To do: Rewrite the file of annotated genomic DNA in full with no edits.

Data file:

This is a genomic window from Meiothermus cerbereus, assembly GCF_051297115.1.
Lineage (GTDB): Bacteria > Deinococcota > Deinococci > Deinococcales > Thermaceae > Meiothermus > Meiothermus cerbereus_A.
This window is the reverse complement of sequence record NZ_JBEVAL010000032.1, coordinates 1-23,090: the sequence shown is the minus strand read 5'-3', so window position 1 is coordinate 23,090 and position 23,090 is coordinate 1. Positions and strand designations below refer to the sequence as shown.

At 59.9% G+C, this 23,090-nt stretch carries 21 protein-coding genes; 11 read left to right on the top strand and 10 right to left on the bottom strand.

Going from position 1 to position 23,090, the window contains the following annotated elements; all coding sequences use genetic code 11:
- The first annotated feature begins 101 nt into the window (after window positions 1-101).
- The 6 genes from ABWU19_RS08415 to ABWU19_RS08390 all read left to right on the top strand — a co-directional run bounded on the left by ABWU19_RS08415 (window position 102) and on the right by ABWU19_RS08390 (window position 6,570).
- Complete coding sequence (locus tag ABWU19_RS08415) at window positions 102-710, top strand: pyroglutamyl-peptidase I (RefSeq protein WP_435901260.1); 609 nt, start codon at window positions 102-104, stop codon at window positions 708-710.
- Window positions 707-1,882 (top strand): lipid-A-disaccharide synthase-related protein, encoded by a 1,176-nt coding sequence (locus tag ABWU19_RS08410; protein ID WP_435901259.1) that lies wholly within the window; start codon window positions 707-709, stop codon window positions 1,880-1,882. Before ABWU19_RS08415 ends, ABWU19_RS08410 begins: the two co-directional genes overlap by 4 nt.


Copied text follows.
This is a genomic window from Meiothermus cerbereus, assembly GCF_051297115.1.
Lineage (GTDB): Bacteria > Deinococcota > Deinococci > Deinococcales > Thermaceae > Meiothermus > Meiothermus cerbereus_A.
This window is the reverse complement of sequence record NZ_JBEVAL010000032.1, coordinates 1-23,090: the sequence shown is the minus strand read 5'-3', so window position 1 is coordinate 23,090 and position 23,090 is coordinate 1. Positions and strand designations below refer to the sequence as shown.

At 59.9% G+C, this 23,090-nt stretch carries 21 protein-coding genes; 11 read left to right on the top strand and 10 right to left on the bottom strand.

Going from position 1 to position 23,090, the window contains the following annotated elements; all coding sequences use genetic code 11:
- The first annotated feature begins 101 nt into the window (after window positions 1-101).
- The 6 genes from ABWU19_RS08415 to ABWU19_RS08390 all read left to right on the top strand — a co-directional run bounded on the left by ABWU19_RS08415 (window position 102) and on the right by ABWU19_RS08390 (window position 6,570).
- Complete coding sequence (locus tag ABWU19_RS08415) at window positions 102-710, top strand: pyroglutamyl-peptidase I (RefSeq protein WP_435901260.1); 609 nt, start codon at window positions 102-104, stop codon at window positions 708-710.
- Window positions 707-1,882 (top strand): lipid-A-disaccharide synthase-related protein, encoded by a 1,176-nt coding sequence (locus tag ABWU19_RS08410; protein ID WP_435901259.1) that lies wholly within the window; start codon window positions 707-709, stop codon window positions 1,880-1,882. Before ABWU19_RS08415 ends, ABWU19_RS08410 begins: the two co-directional genes overlap by 4 nt.